Uta Barth, a conceptual photographer and UCR’s own professor emeritus of art, has been named a 2012 MacArthur Fellow for her latest works, “white blind” (bright red) in 2002 and “…and to draw a bright, white line with light” (2011). This prestigious fellowship, nicknamed the “genius grant,” awarded Professor Barth a no-strings attached sum of $500,000, to be dispersed over 5 years. In the words of the MacArthur Foundation, it’s an award for “individuals who have shown exceptional creativity in their work and promise to do more;” it’s “an investment in a person’s originality, insight and potential.”

The MacArthur fellowship is one of the nation’s most respected grants; since 1978, they’ve awarded funds totaling over $5 billion. According to the foundation, Barth’s innovative use of “evocative, abstract photographs explore the nature of vision and the difference between how a human sees reality and how a camera records it” was reason enough for her fellowship.

Even more fascinating however, is her use of the mundane in her last two installments. Barth intentionally photographed the seemingly nondescript surroundings in her home to draw attention to the physical act of observing, to perception itself. She aims to challenge our perspective in life, through, according to Barth, the use of light as the medium in her work.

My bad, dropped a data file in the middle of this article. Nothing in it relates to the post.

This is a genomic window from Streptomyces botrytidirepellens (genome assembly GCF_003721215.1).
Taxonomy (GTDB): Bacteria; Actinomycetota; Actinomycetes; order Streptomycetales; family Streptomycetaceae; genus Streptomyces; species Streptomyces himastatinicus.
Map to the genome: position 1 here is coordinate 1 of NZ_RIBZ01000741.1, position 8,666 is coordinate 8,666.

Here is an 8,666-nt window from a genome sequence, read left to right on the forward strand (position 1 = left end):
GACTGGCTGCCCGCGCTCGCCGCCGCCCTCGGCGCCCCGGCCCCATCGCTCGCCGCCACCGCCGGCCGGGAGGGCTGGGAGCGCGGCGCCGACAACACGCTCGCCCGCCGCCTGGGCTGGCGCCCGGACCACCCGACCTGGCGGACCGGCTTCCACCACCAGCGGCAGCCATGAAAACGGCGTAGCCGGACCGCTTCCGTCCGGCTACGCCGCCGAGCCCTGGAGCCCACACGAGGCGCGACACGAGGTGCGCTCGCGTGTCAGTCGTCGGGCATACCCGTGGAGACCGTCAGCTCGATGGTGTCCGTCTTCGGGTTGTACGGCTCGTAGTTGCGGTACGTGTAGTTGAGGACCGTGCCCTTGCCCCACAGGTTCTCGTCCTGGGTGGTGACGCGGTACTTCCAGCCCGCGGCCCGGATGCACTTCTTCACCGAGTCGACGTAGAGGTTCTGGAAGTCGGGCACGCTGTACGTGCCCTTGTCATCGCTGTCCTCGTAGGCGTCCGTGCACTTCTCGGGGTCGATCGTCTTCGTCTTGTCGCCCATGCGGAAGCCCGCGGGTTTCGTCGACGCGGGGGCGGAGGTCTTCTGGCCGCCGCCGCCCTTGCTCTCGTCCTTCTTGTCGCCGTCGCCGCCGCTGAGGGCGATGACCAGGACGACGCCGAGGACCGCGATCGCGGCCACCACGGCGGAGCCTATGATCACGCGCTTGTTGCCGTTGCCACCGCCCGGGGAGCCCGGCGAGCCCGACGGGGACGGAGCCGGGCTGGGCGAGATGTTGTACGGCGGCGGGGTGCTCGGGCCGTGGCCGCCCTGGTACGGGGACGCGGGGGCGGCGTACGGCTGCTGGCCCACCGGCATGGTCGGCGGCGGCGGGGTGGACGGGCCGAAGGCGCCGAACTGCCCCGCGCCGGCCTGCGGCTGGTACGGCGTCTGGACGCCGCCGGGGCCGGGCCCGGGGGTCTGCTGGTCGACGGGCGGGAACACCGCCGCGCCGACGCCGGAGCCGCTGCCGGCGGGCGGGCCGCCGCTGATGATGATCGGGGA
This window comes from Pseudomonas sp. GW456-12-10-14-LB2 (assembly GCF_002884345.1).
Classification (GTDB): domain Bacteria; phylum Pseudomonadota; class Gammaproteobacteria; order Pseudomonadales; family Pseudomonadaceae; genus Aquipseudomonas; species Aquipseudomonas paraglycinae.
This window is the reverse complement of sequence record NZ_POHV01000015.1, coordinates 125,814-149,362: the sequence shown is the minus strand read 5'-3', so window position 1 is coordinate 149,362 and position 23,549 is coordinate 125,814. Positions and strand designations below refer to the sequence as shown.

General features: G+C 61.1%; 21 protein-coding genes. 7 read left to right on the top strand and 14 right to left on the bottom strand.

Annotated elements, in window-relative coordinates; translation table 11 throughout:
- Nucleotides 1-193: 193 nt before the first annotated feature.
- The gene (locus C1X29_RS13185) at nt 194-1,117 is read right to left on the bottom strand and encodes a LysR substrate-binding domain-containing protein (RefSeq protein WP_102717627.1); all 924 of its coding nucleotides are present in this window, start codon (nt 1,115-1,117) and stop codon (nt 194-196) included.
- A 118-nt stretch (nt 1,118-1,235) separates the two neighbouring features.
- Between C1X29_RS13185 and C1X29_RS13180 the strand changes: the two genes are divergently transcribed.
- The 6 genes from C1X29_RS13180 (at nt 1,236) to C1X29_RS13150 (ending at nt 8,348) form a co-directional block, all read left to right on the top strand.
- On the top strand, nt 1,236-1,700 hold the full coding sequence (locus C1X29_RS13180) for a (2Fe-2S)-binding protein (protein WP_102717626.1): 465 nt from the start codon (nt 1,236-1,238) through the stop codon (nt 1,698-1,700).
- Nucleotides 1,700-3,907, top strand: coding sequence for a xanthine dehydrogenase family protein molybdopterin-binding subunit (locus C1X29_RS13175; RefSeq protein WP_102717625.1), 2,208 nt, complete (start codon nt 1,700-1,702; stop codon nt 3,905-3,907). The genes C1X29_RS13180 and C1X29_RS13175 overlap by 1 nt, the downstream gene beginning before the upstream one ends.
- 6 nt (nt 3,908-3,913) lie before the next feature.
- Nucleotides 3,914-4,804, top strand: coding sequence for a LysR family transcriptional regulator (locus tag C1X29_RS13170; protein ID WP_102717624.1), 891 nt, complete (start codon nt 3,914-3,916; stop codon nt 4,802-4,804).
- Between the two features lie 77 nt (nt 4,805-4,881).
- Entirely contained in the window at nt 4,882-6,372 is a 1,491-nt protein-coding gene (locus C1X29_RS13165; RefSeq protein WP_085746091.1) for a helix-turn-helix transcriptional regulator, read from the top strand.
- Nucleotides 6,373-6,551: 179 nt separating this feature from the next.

By manipulating shades and curtains in her home, Barth draws in natural sunlight and captures her images using the sunlight as the subject of each scene. The effect of which, according to the MacArthur foundation, is that each of her photos “evoke the subtle passage of time while also highlighting the visceral and intellectual pleasures of seeing.”

For UCR, Professor Barth’s fellowship carries it’s own meaning. In an interview last month with Bettye Miller, Barth said, “I plan to still teach, but on a very part-time basis. I learn much from teaching, I learn from students and I learn what I am thinking when forced to put language to it. I think it is a valuable thing to do.” Having such a prestigious member of the arts community on staff will undoubtedly be an invaluable resource for all of UCR’s shutter-bugs and you other photographically inclined members of our student body.

Professor Uta Barth’s work is represented in many public and private collections around the world, including local venues such as the Los Angeles County Museum of Art, the Museum of Contemporary Art, the Getty Museum and the Hammer Museum in Los Angeles to name a few. With an open mind, perceptions of reality, life, and our interactions with the world are able to be challenged.

Courtesy of the John D. and Catherine T. MacArthur Foundation